As mentioned, my bib read 6077, so this meant that I was about ½ a mile from the start of the race. Yes, ½ a mile from the start. The race started with the pro wheelers (arm cyclists) and then they introduced each of the 12+ professional runners who were running. That’s the life, no number; they print your name on the bib. One day, I will create a bib that just has my name so I can feel better about myself. The entire public announcements were made (wireless throughout the park, I may add) and the national anthem was played. Everyone was ready to go – let’s rephrase that, everyone was freezing their spandex off and couldn’t wait to run. I found myself stuck between as many runners as possible to resist the wind that was surrounding us. Then, the gun went off, BANG…the emotions got hyped, the music turned on, and 8 minutes later, I reached the start of the race and started my Garmin.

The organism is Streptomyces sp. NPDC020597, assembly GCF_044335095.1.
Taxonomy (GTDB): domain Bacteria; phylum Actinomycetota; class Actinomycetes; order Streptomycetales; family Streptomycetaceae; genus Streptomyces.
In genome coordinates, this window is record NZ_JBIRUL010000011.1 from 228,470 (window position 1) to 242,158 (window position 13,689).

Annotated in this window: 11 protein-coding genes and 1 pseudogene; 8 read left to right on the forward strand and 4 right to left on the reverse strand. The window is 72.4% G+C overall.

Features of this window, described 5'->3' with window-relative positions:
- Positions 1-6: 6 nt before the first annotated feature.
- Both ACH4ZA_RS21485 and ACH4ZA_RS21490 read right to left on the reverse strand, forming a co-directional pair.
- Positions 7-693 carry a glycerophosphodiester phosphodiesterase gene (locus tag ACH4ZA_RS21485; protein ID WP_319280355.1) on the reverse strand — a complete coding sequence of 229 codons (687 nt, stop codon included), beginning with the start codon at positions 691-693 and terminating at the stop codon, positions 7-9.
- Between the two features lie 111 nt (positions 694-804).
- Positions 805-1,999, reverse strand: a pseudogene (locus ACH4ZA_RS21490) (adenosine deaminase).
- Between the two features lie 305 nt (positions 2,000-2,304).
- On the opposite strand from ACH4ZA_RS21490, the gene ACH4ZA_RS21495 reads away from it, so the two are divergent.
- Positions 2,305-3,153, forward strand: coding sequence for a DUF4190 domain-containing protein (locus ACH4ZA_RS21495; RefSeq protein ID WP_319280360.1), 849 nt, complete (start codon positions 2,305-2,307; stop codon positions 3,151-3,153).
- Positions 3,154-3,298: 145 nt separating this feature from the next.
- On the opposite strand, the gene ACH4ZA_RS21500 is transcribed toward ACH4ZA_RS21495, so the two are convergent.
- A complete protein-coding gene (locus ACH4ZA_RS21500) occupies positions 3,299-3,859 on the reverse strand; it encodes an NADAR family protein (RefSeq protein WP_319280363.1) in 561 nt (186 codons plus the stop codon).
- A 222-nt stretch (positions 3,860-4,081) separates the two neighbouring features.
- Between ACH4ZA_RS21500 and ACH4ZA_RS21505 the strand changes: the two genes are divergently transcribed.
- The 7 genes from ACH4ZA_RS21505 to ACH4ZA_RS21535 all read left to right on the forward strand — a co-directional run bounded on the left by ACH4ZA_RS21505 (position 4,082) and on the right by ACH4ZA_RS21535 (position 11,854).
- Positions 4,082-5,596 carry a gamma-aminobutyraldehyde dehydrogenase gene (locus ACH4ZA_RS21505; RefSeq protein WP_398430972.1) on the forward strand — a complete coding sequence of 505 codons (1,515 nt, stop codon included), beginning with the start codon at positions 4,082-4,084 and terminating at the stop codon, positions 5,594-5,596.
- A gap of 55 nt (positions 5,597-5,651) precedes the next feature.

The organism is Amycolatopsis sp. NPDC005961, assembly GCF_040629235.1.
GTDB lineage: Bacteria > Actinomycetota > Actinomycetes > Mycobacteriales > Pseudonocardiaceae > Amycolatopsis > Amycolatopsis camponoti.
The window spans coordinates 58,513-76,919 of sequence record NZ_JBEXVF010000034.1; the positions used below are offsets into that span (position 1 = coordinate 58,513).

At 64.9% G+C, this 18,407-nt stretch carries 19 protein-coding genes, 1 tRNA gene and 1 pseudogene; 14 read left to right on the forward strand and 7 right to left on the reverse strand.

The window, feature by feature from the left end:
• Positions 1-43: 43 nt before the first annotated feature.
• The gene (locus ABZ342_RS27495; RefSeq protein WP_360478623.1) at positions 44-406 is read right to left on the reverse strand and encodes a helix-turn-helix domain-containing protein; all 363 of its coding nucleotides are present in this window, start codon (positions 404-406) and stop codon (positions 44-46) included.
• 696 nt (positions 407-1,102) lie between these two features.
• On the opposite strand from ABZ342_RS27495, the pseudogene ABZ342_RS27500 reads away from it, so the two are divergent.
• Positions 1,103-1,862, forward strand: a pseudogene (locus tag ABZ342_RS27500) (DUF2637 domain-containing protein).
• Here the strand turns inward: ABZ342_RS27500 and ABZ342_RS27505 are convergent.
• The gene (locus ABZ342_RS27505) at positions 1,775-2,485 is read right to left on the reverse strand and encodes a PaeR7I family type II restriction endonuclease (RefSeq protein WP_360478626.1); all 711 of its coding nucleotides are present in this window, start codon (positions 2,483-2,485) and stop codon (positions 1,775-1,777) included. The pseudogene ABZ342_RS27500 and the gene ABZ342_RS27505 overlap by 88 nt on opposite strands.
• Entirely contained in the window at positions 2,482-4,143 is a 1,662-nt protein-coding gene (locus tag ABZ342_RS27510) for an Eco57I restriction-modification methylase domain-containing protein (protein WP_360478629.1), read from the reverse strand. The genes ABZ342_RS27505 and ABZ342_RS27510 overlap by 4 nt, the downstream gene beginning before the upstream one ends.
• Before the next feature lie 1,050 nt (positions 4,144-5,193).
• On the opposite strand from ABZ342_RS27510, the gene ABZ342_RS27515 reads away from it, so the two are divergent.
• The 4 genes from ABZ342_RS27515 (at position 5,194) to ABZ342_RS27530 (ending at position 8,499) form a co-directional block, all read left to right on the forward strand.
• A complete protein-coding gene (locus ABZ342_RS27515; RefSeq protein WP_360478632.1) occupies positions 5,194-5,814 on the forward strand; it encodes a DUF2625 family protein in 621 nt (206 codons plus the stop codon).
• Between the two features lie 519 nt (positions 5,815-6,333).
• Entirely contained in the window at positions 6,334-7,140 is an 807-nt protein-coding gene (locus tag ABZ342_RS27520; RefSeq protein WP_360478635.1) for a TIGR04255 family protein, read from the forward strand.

The Race

nyc half ad

The course started on E 72nd and included an almost complete lap of the park. The hills of the North Woods were within the first 25 minutes of the race, so it separated the weak quickly. It then was led down 7th Ave through Times Square then it turned right and went to the Hudson River. Battling the wind along the Hudson, you continued throughout the Financial District, under a tunnel at Battery Park and finished on Wall Street. For the course map, click here.